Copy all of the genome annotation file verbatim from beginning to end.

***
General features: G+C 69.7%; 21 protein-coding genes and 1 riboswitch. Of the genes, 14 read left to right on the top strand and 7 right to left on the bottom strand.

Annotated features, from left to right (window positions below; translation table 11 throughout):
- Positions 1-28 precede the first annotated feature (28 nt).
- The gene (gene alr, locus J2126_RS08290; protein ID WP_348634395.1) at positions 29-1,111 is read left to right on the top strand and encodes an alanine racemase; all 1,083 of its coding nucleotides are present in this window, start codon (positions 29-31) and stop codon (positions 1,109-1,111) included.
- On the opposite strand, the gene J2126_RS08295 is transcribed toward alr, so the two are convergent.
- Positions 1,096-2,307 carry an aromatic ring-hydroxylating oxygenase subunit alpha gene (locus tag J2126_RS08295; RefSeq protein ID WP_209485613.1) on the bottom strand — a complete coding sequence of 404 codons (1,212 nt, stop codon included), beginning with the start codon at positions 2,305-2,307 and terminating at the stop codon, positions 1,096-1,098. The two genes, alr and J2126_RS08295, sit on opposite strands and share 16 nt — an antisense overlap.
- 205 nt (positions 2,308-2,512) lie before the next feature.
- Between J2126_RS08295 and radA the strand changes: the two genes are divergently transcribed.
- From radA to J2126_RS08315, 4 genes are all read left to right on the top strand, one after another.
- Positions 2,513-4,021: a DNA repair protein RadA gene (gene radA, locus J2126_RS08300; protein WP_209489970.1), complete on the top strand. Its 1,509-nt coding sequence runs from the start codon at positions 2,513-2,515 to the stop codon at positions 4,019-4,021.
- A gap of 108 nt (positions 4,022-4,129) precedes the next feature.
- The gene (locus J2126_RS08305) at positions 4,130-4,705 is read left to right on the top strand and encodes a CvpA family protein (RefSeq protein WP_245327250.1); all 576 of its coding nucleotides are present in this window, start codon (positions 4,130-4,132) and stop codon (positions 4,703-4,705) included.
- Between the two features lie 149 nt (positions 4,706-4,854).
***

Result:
General features: G+C 69.7%; 21 protein-coding genes and 1 riboswitch. Of the genes, 14 read left to right on the top strand and 7 right to left on the bottom strand.

Annotated features, from left to right (window positions below; translation table 11 throughout):
- Positions 1-28 precede the first annotated feature (28 nt).
- The gene (gene alr, locus J2126_RS08290; protein ID WP_348634395.1) at positions 29-1,111 is read left to right on the top strand and encodes an alanine racemase; all 1,083 of its coding nucleotides are present in this window, start codon (positions 29-31) and stop codon (positions 1,109-1,111) included.
- On the opposite strand, the gene J2126_RS08295 is transcribed toward alr, so the two are convergent.
- Positions 1,096-2,307 carry an aromatic ring-hydroxylating oxygenase subunit alpha gene (locus tag J2126_RS08295; RefSeq protein ID WP_209485613.1) on the bottom strand — a complete coding sequence of 404 codons (1,212 nt, stop codon included), beginning with the start codon at positions 2,305-2,307 and terminating at the stop codon, positions 1,096-1,098. The two genes, alr and J2126_RS08295, sit on opposite strands and share 16 nt — an antisense overlap.
- 205 nt (positions 2,308-2,512) lie before the next feature.
- Between J2126_RS08295 and radA the strand changes: the two genes are divergently transcribed.
- From radA to J2126_RS08315, 4 genes are all read left to right on the top strand, one after another.
- Positions 2,513-4,021: a DNA repair protein RadA gene (gene radA, locus J2126_RS08300; protein WP_209489970.1), complete on the top strand. Its 1,509-nt coding sequence runs from the start codon at positions 2,513-2,515 to the stop codon at positions 4,019-4,021.
- A gap of 108 nt (positions 4,022-4,129) precedes the next feature.
- The gene (locus J2126_RS08305) at positions 4,130-4,705 is read left to right on the top strand and encodes a CvpA family protein (RefSeq protein WP_245327250.1); all 576 of its coding nucleotides are present in this window, start codon (positions 4,130-4,132) and stop codon (positions 4,703-4,705) included.
- Between the two features lie 149 nt (positions 4,706-4,854).